Tag Archives: 19th century spiritualism

The Mystery of the Ouija

I’m still playing the vagabond on my Tour of Fives blog tour (at K.B. Owen’s place tomorrow talking about 5 Reasons I’ve Come to Appreciate History). So we’re doing something special here today.

It’s Metaphysical Monday with Kirsten Weiss.

Take it away, Kirsten!

One of the things my metaphysical detective, Riga Hayworth, has not done to summon the dead is use a Ouija board. In my mystery novels, this is for practical reasons – Riga doesn’t have to summon the dead. They’re constantly underfoot.

But Ouijas are cool. (Unless you think they’re demonic; then they’re bad.)

It’s unclear where the name, “Ouija,” came from. Back in the 19th century era of spiritualism, mediums and table knocking were the rage. But contacting the departed was also complicated. Automatic writing often produced nonsense, and rapping for letters (one knock for A, two knocks for B…) took a boring amount of time.

Innovations resulted, such as a dial plate with numbers and letters set into a wooden table. These inventions grew in complexity. Even more elaborate devices, such as Robert Hare’s Spiritoscope, were developed to prevent fraud.

A Spiritoscope

A Spiritoscope

But you needed to be a professional, or obsessed, to afford one of these contraptions.

spiritoscopes used to catch fraudulent mediums

Spiritoscopes were designed to keep mediums honest, but they were expensive.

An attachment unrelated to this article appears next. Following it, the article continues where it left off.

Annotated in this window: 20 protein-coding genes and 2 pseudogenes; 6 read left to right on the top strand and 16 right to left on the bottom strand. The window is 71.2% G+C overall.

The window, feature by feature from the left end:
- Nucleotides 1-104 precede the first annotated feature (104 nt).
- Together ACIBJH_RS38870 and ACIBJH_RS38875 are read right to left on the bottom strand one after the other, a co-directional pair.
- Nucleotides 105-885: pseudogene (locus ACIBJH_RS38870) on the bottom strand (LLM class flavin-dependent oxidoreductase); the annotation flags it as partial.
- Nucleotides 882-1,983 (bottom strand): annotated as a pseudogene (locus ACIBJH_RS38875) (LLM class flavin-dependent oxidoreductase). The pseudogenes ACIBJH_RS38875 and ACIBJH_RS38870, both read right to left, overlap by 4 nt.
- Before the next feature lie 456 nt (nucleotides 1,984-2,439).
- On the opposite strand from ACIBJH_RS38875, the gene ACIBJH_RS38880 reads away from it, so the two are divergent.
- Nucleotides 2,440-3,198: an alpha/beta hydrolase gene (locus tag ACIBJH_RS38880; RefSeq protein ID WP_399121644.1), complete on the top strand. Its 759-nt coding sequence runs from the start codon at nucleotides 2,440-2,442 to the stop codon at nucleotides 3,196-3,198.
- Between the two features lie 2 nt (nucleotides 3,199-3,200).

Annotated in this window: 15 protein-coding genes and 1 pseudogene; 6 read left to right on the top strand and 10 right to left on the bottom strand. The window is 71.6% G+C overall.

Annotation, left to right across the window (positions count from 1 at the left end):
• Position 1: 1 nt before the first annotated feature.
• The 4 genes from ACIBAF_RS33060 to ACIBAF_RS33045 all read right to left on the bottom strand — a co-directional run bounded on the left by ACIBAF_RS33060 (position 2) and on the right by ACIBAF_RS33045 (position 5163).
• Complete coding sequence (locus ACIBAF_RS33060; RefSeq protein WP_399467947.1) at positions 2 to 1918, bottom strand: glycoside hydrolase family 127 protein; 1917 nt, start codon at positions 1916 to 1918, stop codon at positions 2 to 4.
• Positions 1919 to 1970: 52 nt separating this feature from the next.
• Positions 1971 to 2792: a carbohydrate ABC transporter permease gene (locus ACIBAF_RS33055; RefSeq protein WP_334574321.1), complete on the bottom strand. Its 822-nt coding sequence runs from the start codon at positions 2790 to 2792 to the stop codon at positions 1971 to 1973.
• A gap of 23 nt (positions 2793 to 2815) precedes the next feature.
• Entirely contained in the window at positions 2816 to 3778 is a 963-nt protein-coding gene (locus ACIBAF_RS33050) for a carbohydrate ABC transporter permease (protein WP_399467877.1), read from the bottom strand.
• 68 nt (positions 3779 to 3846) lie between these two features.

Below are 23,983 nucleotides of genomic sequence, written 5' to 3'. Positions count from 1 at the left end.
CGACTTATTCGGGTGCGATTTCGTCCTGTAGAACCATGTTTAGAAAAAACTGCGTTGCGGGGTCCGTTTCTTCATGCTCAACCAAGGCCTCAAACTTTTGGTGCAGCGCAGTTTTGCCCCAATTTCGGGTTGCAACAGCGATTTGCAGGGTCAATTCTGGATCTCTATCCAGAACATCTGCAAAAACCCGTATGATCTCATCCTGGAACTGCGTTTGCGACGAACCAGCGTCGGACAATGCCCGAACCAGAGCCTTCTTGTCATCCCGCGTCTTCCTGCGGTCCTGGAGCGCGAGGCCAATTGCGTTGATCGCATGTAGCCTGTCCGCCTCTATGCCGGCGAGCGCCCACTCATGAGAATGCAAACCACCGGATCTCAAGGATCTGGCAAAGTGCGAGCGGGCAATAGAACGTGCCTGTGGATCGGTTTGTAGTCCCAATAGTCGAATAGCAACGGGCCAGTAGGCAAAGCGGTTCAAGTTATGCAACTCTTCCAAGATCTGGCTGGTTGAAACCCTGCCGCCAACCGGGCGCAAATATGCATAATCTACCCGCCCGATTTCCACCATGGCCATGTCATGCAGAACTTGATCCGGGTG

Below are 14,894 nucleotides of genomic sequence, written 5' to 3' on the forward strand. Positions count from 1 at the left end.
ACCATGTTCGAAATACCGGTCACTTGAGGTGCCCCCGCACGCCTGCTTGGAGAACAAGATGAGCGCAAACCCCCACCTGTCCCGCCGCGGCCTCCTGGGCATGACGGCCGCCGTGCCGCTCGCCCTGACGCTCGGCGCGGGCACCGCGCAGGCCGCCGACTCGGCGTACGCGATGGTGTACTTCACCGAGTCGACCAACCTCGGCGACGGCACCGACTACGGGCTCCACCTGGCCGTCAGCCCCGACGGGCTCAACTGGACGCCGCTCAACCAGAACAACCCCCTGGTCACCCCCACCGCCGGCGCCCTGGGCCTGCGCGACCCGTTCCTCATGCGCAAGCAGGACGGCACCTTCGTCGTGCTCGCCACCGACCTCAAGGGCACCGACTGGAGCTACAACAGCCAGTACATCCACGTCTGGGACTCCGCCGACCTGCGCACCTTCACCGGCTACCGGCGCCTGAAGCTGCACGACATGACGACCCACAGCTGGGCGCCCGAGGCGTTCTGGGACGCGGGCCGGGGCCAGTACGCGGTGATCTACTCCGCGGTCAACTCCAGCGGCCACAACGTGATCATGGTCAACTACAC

The early iteration of a Ouija board married the French invention of a planchette, used for automatic writing, with an alphabet board – a board with letters printed on it – to create the “talking board.”

a planchette

Planchette circa 1860’s (photo by Brandon Hodge, CC-BY-SA 3.0, Wikimedia Commons)

The religious community reacted predictably to the spiritualist craze, labeling it necromancy. And technically, since any calling up of the dead is necromancy, they were right.

Perhaps that’s why in February, 1810, Charles Kennard and his Kennard Novelty Company patented the Ouija board – not as an occult item, but as a party game. This likely broadened its marketing appeal. But the board didn’t take off until the 1960s, when Parker Brothers bought the rights to the board, selling two million boards in 1967.

Ouija Board

I know psychics who swear Ouija boards are portals to hell, and refuse to keep them in the house. Others say they’re just paint and wood, and much like Tarot cards or any other tool, can be used responsibly, or not.

What do you think of Ouija boards? Did you play with them at sleepovers or Halloween parties when you were a kid?

Posted by Kirsten Weiss. Kirsten is the author of the Riga Hayworth paranormal mystery novels: The Metaphysical Detective, The Alchemical Detective, The Shamanic Detective, and The Infernal Detective (click on the books in the carousel above to see more about them). Each book explores a different branch of magic. Book 5, tentatively titled The Elemental Detective, will explore Hawaiian magic and huna. She’s also working on a Steampunk YA mystery, which might just feature a steam-powered Spiritogram.

We blog here at misterio press once or twice a week, sometimes about serious topics, and sometimes just for fun.

Please follow us so you don’t miss out on any of the interesting stuff, or the fun! (We do not harvest, lend, sell or otherwise bend, spindle or mutilate followers’ e-mail addresses.)